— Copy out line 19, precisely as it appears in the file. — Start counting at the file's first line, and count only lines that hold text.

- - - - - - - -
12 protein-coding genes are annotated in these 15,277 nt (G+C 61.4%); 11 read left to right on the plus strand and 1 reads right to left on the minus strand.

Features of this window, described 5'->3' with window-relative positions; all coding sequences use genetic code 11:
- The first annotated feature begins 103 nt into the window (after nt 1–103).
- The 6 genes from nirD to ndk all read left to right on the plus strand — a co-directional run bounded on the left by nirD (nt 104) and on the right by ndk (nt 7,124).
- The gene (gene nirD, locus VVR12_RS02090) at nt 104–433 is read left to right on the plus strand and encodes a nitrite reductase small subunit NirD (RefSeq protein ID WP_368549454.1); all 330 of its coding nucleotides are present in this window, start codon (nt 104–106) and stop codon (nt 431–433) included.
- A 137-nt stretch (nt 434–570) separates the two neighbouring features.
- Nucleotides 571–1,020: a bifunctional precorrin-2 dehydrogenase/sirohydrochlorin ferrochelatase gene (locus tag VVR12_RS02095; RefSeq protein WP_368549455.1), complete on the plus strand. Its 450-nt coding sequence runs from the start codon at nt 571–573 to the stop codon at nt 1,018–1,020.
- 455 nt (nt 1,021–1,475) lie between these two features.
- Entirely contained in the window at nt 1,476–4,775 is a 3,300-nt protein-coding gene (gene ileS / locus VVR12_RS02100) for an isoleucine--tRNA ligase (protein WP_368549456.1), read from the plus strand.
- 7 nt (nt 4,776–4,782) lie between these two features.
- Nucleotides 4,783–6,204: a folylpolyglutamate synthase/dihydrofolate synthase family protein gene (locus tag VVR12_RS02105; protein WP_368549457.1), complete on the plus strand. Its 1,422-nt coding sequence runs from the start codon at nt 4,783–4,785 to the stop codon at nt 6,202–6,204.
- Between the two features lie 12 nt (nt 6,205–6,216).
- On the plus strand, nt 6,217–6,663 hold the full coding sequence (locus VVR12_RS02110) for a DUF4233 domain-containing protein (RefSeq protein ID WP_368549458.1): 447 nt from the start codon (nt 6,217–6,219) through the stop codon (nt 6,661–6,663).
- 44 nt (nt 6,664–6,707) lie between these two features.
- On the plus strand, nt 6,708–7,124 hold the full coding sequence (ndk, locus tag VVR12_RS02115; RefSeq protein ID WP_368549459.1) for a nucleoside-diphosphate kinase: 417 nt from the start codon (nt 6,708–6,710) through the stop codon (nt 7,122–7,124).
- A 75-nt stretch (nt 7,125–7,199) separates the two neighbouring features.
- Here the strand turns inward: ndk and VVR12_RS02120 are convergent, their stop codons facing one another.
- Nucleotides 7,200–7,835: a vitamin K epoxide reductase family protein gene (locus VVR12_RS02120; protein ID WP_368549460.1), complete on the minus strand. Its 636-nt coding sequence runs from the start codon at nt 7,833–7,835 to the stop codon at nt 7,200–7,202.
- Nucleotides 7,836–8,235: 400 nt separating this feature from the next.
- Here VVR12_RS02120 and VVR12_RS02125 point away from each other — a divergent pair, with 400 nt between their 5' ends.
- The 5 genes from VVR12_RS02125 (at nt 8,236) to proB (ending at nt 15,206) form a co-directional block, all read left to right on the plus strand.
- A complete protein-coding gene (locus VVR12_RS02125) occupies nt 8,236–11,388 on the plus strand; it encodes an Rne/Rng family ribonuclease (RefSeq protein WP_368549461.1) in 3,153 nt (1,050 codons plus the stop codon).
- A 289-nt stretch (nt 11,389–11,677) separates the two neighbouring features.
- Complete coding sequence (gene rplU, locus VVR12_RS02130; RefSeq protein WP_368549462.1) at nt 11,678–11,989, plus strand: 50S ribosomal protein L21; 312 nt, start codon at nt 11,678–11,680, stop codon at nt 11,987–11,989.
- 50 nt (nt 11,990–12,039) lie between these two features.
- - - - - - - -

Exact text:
- Nucleotides 7,836–8,235: 400 nt separating this feature from the next.